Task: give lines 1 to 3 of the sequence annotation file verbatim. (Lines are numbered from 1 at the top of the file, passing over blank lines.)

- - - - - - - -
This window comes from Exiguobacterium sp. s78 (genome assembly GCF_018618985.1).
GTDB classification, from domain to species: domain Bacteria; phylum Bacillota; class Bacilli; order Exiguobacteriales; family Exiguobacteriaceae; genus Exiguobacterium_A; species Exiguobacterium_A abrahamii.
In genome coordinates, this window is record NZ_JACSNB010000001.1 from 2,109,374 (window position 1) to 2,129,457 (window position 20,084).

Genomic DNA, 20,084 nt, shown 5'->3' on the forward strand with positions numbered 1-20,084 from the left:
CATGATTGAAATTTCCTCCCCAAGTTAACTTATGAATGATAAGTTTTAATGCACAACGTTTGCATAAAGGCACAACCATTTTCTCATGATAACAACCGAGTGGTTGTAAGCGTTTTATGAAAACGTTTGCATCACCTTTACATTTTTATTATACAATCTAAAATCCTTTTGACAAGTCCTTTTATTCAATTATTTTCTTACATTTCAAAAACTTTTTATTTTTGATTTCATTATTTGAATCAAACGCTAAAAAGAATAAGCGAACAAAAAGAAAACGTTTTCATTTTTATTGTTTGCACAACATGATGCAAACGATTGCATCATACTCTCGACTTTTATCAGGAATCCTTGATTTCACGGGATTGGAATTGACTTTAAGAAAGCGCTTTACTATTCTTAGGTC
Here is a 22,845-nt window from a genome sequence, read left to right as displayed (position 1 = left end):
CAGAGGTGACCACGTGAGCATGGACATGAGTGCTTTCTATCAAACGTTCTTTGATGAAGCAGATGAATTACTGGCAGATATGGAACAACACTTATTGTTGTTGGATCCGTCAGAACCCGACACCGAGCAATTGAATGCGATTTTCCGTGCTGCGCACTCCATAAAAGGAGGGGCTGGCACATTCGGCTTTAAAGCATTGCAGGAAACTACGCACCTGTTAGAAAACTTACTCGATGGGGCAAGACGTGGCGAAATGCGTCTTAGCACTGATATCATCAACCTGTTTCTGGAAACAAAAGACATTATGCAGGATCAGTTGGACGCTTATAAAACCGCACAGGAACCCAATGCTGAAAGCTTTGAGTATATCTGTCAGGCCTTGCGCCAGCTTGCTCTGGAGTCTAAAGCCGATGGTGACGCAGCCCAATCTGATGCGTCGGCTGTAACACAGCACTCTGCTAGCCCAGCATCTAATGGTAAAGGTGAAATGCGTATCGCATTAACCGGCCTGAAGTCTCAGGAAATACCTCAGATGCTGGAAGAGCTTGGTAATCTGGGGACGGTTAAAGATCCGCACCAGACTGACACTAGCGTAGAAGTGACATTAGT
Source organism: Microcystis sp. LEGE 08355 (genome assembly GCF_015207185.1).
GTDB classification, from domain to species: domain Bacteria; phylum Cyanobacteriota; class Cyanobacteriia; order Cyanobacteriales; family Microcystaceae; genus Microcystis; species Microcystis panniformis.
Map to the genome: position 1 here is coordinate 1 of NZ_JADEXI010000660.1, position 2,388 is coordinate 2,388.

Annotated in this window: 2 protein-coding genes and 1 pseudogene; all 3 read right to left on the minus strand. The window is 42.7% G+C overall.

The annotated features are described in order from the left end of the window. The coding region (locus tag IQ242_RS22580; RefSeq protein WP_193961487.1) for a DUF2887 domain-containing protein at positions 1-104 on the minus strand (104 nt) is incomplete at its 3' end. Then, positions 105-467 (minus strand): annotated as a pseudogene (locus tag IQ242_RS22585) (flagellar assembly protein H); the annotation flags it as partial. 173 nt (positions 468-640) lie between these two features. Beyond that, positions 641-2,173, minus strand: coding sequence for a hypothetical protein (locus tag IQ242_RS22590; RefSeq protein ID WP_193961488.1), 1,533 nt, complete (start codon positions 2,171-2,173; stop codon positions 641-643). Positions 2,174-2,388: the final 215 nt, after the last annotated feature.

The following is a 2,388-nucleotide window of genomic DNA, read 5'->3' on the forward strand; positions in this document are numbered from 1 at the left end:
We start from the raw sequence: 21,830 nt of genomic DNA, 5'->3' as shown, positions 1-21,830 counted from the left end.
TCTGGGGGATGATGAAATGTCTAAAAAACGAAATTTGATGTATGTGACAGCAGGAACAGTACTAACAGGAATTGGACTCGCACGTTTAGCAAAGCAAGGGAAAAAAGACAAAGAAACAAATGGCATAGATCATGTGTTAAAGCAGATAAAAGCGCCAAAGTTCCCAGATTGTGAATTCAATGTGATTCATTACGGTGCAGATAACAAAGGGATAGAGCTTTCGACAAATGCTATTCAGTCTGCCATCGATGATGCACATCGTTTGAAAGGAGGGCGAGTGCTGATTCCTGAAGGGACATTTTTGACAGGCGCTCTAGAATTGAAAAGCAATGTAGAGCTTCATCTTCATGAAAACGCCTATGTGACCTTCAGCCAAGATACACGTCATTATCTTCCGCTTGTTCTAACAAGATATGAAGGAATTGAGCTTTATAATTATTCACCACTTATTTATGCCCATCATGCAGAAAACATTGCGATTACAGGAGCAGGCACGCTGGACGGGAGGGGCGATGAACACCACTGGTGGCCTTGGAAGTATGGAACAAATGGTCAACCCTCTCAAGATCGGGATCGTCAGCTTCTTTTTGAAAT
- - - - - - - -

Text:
This window comes from Exiguobacterium sp. s78 (genome assembly GCF_018618985.1).
GTDB classification, from domain to species: domain Bacteria; phylum Bacillota; class Bacilli; order Exiguobacteriales; family Exiguobacteriaceae; genus Exiguobacterium_A; species Exiguobacterium_A abrahamii.
In genome coordinates, this window is record NZ_JACSNB010000001.1 from 2,109,374 (window position 1) to 2,129,457 (window position 20,084).